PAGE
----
Q: What do you expect going forward with a new normal? What do you anticipate that new normal looking like?
Kimberly Antifave: I think it will change in the long term. We’ve had discussions internally in town halls about what the new normal will look like when we come back to work. The first part of that is the “when” — we don’t know when that’s going to happen, but what we do know is that it’s not going to look the same as it was before.
We’re not going to have 100% of our workforce physically in the office every day, all day. That’s something my company has already committed to, and I think a lot of the larger banks and other financial institutions have realized that we don’t need all this square footage and we don’t need everyone in the office every day to manage things effectively. What it will actually look like will probably be a happy medium between the both. I think certain people will work from home on certain days. With the technology aspect, I think there’s going to be a greater focus from an audit perspective on things like information security, BCP plans, and even infrastructure. Can you sustain everyone in the company working from home long term? Potentially not, so the infrastructure team will probably need to pivot in that direction, and our audits will need to be updated accordingly.
Q: What has your team’s reaction been to the recent changes, and what are they doing from a development standpoint?
Kimberly Antifave: With people that we don’t have as much contact with anymore, I think it’s very important to keep that dialogue open and just give people an opportunity to chat. Even if we get off topic, you want to build those relationships and keep that dialogue open. I think in this environment, it’s really important to make sure people are all on the same page. If something has changed in the audit plan from a technology perspective, even if I’m not doing a technology audit, it may be integrated with something else I’m doing. If I can’t just talk to someone next door to me, I won’t know that. So we’ve definitely made a conscious effort to continue communication, whether it be setting up weekly meetings or a process with people where we say, “Hey, I’ll probably just reach out to you once a week. Is that fine?”
Q: How are you setting up these meetings and educating the business about internal audit and the value internal audit brings?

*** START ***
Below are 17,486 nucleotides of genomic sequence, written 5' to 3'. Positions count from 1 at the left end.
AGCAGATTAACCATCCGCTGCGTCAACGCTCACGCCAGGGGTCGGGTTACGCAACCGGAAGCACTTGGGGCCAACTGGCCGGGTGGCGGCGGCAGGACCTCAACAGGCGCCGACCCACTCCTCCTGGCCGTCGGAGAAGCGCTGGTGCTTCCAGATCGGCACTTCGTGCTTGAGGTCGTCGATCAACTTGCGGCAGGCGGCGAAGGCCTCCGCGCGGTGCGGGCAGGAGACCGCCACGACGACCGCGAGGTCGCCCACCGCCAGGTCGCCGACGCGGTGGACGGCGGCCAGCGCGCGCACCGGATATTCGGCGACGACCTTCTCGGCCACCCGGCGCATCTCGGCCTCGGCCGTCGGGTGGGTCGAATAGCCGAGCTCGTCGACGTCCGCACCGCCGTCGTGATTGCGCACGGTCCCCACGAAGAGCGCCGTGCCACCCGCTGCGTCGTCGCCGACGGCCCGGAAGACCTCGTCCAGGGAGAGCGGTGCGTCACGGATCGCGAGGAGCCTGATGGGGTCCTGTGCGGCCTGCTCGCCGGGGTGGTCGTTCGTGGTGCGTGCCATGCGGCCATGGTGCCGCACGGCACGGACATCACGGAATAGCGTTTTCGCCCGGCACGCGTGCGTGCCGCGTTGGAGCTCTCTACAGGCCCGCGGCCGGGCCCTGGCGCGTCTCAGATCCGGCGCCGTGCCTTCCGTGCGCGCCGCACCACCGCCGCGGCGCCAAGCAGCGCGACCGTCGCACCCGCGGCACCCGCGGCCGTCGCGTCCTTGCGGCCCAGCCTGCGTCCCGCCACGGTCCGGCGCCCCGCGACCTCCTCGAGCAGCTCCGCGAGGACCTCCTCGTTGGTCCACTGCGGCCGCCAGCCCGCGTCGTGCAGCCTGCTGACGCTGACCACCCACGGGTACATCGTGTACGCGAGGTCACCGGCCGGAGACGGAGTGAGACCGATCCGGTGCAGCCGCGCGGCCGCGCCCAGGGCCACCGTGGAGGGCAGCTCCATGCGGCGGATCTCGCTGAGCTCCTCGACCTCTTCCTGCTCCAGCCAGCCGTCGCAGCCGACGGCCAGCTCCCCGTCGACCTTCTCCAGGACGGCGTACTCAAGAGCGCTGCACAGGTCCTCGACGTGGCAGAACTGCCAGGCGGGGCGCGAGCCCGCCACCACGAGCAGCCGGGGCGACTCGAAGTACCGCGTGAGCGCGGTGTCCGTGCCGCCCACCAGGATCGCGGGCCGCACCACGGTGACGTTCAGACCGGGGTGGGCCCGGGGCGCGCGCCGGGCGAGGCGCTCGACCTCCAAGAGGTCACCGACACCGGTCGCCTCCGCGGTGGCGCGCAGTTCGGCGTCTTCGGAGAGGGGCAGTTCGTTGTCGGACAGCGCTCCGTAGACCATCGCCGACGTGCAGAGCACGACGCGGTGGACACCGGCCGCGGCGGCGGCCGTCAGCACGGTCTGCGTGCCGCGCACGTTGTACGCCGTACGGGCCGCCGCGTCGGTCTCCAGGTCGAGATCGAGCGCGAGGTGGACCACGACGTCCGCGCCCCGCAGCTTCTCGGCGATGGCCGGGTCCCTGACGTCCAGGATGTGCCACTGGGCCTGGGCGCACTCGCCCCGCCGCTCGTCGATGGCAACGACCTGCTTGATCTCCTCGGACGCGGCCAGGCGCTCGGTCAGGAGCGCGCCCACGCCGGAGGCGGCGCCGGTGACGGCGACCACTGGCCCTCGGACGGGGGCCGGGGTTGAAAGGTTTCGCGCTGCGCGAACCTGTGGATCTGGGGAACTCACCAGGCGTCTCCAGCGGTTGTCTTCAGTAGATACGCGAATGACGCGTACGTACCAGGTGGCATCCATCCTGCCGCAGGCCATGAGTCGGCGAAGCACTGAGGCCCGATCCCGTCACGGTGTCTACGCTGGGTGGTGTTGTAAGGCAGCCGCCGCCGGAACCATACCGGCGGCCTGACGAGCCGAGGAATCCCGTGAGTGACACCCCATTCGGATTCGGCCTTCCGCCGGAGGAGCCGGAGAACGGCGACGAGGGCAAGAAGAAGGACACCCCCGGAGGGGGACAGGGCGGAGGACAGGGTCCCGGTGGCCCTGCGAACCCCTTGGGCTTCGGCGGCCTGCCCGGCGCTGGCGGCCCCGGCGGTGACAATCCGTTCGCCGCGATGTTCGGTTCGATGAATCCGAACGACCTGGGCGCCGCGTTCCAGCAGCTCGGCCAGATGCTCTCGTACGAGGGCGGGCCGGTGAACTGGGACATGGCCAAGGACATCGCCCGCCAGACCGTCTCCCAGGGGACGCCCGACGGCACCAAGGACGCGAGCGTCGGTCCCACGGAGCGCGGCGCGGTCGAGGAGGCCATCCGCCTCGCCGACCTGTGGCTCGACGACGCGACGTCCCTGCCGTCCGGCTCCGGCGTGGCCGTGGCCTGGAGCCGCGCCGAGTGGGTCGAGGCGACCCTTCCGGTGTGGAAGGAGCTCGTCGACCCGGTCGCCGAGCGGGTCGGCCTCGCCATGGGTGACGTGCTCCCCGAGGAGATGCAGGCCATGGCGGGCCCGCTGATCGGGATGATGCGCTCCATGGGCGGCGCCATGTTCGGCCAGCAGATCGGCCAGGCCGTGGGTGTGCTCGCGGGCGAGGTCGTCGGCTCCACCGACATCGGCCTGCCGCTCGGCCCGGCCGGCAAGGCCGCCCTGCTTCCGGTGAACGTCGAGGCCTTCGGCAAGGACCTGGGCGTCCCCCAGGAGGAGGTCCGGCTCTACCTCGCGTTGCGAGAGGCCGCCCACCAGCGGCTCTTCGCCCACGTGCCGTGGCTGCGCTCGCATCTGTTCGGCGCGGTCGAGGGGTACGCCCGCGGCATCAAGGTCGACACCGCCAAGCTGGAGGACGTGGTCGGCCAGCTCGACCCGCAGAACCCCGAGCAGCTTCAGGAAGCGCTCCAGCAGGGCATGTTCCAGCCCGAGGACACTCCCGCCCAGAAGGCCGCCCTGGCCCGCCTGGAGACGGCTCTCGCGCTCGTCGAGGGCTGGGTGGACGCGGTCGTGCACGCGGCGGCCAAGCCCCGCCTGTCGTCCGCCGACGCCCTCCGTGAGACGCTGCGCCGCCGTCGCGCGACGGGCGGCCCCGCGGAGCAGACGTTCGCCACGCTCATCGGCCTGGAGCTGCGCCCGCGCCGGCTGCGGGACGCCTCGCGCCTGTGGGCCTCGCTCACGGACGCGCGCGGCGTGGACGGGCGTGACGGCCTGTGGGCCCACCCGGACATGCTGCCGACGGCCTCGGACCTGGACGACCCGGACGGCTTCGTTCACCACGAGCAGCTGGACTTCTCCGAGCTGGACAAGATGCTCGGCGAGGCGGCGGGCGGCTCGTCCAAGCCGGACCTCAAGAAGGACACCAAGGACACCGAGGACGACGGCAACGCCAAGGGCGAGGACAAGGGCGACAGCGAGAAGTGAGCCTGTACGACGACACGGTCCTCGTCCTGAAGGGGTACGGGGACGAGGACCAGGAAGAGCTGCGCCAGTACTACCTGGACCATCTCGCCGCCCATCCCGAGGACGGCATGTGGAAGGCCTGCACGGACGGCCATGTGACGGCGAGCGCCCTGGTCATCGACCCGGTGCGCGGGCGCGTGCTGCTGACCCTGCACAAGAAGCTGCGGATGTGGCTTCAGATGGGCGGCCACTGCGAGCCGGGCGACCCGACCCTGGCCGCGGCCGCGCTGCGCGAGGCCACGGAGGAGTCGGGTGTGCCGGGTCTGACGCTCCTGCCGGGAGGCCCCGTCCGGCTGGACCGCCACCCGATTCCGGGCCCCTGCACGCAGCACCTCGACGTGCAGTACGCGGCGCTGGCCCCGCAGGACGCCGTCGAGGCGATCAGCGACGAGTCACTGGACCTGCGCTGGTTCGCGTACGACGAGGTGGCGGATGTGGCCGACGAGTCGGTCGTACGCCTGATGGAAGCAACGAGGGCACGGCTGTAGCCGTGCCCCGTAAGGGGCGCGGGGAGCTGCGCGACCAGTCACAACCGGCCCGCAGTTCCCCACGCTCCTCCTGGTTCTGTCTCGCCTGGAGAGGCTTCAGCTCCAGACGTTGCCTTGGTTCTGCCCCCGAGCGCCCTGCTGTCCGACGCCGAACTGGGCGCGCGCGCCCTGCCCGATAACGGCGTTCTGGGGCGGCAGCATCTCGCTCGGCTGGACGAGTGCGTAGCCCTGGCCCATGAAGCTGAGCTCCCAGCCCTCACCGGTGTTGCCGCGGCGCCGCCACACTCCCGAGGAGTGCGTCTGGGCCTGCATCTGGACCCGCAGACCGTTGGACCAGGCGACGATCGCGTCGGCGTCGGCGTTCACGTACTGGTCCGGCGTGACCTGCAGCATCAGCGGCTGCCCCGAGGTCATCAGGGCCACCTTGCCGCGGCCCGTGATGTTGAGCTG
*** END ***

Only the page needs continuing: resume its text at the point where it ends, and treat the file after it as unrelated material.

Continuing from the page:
Kimberly Antifave: We’re about 600 employees now, but growing very fast. Just a few years ago we split out the second and third lines of defense. We now have separate risk and audit departments, and that’s enabled us to educate the firm on what audit does because the department didn’t exist before. A lot of times we’re going into scoping meetings or planning meetings with auditees that we’ve never audited before, and they’re saying, “Who are you? What do you do?” It’s a perfect opportunity for us to explain what we’re doing, why we’re there, and at the same time, how we can help them and how we can create that partnership. Then it becomes more of a Q&A and an open dialogue from the beginning. I think that’s one thing that’s really helped us, splitting out those departments and initially having that training conversation.
The second thing that has helped us is simply going to company events. You go to a meeting and people say, “Oh, you’re from internal audit” and automatically put you in a dark corner and maybe don’t want to talk to you anymore. Marketing the department can make a big difference, saying, “Why do you have those negative thoughts about us? Because these are some of the things that we can actually help you with.” We can all be an advocate for the department in informal settings, like going to company functions and walking the halls — back when we used to do things like that — have really helped train the business owners that may not have had exposure to us before.
Q: How have you found using technology has helped advance your audit team and your audit efforts? What type of solutions are you incorporating to help benefit not only the audit function, but the business itself?
Kimberly Antifave: I use AuditBoard quite a lot. We started with the SOX module, which was a huge win for us. It was very quick to implement. We had a 200 control set, and we were previously doing everything on Excel. I was part of that implementation, and it went so smoothly and so quickly that I was able to get business owners on the software and using it on a daily basis almost right away — so that was very helpful. We also use OpsAudit to perform all of our audits, and we’re going to be using the RiskOversight platform as well. All of those things have cut down the administrative time by hundreds of hours. I can’t tell you how much time it saved me even just in updating things — I don’t have to anymore because they automatically update.